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these [Armenian] people . . . are now setting out to return to their old homes. They are to be found all along the roads, in general without money, food, shelter, or clothing; and are therefore easy victims to death and disease. Their condition is made still worse by the fact that although the Central Government has apparently changed its attitude toward them, nevertheless the attitude of local officials with whom they come in vital daily contact, has not changed . . . Those of the deported who reach their homes at last, are finding them either in ruins as a result of general plunder, or else they are occupied by Moslem refugees from European Turkey, the Caucasus, or elsewhere. The latter refuse to give up the homes they occupy, and the Moslem officials naturally support the Moslem occupants rather than the Armenian new-comers, who were the former owners. Thus the Armenians find themselves on the streets of their own villages, surrounded by hostile people and officials, and without means of work or support.33 A similar report was transmitted by the American Consul in Trabzon, who stated that ‘the Turkish authorities are placing all possible obstacles in the path of Allied control officers to prevent the repatriation of Armenians and the restitution of their _ property’.34 Complaints by Armenians who returned to Geyve, a district in Izmit, and demanded the restitution of their homes only to encounter reluctance and actual mistreatment from the district governor was conveyed to the Ottoman government to little avail.35 At that time the Ottoman government was inclined to ascribe the hindrances to repatriation to the difficulties of transportation, food supplies and insufficient dwellings.36 Nevertheless, the political aspect of the repatriation was not disregarded. The Ottoman government did not allow the repatriation of the Armenians to eastern Anatolia since the region was sparsely populated due to the evacuation of Muslims following the Russian invasion. If Armenians were resettled there, it was highly possible that Muslims would form as the minority in case of a plebiscite.37 As a result, Armenians could effectively be repatriated only to Cilicia where approximately 120,000 Armenians were resettled under British and French occupation.38 In the east, the British occupation of Kars and the transfer of its administration to the Armenians early in 1919 allowed limited repatriation. The repatriation of the Armenians, therefore, was contingent on the occupation by Allied Powers which the Turkish nationalists, who had become more unified and organized by the autumn of 1919, viewed as an attempt to cede the occupied territory to a would-be Armenian state. Planning a mode of action in Cilicia, the nationalists portrayed the situation such that, as a result of the withdrawal of Ottoman forces from the region, the Armenians began to establish themselves under British and French protection, with the result that an immediate and concentrated Armenian threat emerged in Cilicia. This threat was aggravated by the employment of Armenian divisions in foreign uniforms which, through psychological and material measures, forced the Muslims to emigrate, to be replaced with Armenians from various parts of the Ottoman Empire. As precautions, the nationalist leadership prohibited the emigration of Muslims, and the selling of immovable property to foreigners and Christians, and ordered the implementation of a strict boycott against non-Muslims and the formation of nationalist organizations in the region.39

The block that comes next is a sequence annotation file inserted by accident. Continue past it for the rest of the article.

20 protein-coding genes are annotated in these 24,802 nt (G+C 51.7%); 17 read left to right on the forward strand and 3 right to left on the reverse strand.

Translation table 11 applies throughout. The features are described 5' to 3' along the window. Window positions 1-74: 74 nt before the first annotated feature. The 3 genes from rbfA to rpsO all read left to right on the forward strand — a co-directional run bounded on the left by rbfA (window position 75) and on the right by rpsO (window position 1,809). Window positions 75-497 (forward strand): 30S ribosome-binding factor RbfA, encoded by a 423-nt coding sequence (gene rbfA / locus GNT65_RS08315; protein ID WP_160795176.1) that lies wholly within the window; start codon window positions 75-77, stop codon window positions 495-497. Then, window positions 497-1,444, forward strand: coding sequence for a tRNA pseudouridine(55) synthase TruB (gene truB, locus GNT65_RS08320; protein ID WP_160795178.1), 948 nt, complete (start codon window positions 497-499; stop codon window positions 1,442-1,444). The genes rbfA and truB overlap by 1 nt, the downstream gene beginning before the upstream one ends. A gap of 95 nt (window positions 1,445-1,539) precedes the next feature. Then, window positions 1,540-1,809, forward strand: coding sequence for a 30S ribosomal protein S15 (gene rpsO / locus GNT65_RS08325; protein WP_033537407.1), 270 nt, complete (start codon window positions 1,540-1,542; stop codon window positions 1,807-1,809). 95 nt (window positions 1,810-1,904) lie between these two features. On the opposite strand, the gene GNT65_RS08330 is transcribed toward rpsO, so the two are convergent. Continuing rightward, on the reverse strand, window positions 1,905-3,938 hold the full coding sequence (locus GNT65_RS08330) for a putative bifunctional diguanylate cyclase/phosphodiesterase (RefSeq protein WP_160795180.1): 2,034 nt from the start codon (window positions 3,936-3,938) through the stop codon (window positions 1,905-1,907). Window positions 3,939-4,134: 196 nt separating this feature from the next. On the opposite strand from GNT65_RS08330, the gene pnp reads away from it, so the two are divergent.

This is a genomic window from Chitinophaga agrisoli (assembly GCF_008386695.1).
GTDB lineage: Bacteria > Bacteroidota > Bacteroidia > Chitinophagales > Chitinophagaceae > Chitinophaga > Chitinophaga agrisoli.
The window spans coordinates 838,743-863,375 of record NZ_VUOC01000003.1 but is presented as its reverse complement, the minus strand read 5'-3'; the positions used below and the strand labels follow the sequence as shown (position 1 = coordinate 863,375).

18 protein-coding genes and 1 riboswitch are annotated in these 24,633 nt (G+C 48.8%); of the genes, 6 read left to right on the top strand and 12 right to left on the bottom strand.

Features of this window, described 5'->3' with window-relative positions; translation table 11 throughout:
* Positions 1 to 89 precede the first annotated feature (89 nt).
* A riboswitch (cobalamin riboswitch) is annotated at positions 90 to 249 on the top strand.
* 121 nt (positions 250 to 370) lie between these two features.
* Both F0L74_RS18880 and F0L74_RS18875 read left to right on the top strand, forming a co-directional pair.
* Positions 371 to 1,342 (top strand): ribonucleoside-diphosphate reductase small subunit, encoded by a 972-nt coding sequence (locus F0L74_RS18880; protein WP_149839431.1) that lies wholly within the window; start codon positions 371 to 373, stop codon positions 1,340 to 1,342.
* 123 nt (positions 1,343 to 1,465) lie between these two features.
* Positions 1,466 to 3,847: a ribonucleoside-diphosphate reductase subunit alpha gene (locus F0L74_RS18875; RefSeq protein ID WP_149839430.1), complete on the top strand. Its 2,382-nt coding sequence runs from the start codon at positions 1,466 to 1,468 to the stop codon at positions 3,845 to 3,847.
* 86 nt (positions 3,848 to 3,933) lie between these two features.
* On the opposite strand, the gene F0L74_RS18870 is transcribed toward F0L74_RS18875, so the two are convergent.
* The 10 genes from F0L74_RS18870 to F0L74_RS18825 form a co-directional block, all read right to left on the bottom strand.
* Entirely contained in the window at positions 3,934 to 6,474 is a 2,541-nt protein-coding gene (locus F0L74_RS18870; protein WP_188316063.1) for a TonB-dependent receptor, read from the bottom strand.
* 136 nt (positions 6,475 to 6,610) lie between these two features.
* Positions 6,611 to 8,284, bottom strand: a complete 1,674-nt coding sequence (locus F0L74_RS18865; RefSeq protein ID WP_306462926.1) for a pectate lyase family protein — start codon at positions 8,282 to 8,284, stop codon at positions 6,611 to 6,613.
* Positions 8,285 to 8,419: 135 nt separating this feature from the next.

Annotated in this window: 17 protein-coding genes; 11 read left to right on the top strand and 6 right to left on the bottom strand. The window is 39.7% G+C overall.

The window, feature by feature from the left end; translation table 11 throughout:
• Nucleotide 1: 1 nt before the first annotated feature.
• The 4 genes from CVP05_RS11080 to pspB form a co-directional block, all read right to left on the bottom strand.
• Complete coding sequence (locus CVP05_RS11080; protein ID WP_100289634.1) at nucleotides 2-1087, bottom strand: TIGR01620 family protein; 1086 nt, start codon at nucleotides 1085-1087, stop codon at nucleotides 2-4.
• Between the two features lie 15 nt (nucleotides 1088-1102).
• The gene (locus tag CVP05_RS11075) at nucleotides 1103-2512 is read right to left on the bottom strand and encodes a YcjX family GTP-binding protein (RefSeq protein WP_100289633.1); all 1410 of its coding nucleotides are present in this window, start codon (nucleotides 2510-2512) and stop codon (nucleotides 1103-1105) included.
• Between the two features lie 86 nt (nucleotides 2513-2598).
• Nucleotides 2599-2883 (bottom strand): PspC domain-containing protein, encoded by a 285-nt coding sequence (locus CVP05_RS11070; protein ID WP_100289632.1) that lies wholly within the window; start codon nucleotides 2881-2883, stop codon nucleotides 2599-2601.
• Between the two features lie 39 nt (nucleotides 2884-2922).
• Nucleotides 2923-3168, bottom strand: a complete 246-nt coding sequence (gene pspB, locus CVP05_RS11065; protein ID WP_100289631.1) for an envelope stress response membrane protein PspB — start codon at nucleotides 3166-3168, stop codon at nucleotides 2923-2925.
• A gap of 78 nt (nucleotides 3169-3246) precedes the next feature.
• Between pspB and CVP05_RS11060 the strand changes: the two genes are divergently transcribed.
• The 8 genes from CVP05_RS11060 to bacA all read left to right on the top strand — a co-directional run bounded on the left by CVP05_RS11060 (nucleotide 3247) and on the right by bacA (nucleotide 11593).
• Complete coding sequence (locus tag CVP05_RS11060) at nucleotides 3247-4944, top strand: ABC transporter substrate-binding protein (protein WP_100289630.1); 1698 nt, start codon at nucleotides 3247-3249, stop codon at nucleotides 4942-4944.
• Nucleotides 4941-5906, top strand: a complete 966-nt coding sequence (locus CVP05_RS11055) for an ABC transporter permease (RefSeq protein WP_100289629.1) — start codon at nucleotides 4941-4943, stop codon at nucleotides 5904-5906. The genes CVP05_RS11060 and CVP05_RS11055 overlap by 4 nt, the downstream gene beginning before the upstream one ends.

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Viewing the Armenians as a graver danger than the officially occupying power, the Turkish nationalists began to extend their organization widely through civil and military staff, local notables, and tribal chieftains, and to form bands in Cilicia. Exploiting the French enrolment of Armenian volunteers in the occupation forces, they targeted the Armenians in order to force the French to withdraw. As a matter of fact, France, as soon as it took over control of the region from the British, displayed its willingness to reach an agreement with the Turkish nationalists. In January 1920, nationalist attacks began in Maras¸ , a district in Cilicia with one of the highest percentages of Armenian population in late 1919. Besieging the city for about three weeks, nationalist mobilization resulted in the devastation of the district and the killing of thousands of Armenians.40 Similar action was followed in Urfa, Hacin and ¸ Ayintab. When it became obvious as early as June 1920 that France was endeavouring to reach an agreement with the nationalists, which eventually resulted in a complete withdrawal, there remained no option for the Armenians but to migrate, despite assurances for their safety from both the nationalist government and France. In consequence, over 50,000 Armenians departed from Cilicia prior to and immediately after the conclusion of the Franco-Turkish Accord.41 Thus, destruction of the material foundation of a perceived threat toward the territorial integrity of what remained of the Ottoman Empire was a legitimate reason for action from the Turkish nationalists’ point of view. Although their motives and goals demonstrated some fundamental differences from those of the Unionists in a radically changed context, they resorted to the same means in dealing with both the Armenians and the Greeks during their struggle. In fact, like the Unionists, they viewed the non-Muslims as a threat.42